McGee, G. G., Krantz, P. J., & McClannahan, L. E. (1984). Conversational skills for autistic adolescents: Teaching assertiveness in naturalistic game settings. Journal of Autism and Developmental Disorders, 14, 319-330.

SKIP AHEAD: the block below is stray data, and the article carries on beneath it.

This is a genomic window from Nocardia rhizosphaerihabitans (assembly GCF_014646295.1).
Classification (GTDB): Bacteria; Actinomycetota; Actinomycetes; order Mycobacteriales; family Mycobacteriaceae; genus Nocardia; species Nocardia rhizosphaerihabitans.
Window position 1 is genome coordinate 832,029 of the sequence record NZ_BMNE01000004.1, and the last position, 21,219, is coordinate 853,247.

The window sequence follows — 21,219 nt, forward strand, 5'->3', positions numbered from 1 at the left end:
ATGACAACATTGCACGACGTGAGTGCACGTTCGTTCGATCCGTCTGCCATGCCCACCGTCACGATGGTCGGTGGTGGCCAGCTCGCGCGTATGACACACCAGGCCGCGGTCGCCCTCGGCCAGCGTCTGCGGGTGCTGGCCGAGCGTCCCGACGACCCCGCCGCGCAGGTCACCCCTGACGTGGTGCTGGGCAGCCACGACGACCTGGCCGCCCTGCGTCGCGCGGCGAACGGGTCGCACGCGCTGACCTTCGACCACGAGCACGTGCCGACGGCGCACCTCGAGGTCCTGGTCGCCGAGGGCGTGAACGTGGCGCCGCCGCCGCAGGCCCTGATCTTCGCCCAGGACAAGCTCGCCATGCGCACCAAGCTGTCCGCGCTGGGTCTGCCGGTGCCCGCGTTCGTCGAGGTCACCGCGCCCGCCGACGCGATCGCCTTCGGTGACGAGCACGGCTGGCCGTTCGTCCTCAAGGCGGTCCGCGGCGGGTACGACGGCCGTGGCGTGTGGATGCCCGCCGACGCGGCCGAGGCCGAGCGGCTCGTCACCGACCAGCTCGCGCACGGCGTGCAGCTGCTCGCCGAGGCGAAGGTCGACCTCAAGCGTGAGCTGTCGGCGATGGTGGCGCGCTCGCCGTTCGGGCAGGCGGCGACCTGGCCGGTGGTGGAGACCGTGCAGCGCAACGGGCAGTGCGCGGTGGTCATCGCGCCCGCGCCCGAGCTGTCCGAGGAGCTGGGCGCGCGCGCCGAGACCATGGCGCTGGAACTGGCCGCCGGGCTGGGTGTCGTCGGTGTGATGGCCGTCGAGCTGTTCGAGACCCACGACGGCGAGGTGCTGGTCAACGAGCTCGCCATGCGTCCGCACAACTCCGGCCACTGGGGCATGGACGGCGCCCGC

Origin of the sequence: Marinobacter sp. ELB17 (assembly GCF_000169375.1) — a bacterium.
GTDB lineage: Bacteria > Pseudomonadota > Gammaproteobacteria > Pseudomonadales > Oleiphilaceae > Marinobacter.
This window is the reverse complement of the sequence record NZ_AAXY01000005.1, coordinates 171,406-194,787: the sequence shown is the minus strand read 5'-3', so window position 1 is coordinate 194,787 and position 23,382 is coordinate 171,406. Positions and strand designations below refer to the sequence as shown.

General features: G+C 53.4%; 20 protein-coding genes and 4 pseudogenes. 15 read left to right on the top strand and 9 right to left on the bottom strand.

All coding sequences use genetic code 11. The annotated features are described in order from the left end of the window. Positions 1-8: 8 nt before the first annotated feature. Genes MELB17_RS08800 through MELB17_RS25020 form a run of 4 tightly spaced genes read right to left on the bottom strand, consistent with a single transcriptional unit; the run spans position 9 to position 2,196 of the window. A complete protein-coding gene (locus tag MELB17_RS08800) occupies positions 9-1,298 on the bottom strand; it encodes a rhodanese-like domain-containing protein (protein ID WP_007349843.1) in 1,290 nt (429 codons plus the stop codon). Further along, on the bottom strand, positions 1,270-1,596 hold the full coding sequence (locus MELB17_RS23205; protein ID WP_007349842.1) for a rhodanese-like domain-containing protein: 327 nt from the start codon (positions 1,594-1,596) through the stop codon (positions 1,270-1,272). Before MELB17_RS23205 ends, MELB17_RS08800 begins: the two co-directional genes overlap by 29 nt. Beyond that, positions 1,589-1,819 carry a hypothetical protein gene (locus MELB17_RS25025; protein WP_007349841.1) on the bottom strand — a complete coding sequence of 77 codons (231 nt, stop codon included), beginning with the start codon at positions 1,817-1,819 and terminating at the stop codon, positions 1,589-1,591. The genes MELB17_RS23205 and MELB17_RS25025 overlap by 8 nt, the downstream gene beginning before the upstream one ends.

Abstract: A naturalistic social skills training program was used to teach assertive responses to three autistic adolescents. Training and assessment of positive and negative assertions occurred in the context of two game situations – a card game and a ball game. Training consisted of modeling and behavioral rehearsal prior to each game, with tokens delivered contingent on assertive responses. Evaluation of training effects was accomplished in a multiple baseline across response classes. The results demonstrated the effectiveness of the procedure in generating high levels of positive and negative assertions that maintained across a 4.5-month follow-up interval. This in vivo procedure for teaching social behaviors permits the concurrent acquisition of assertive responses and leisure behaviors, two skills that are of special importance in improving the quality of autistic youth’s experiences with their peers.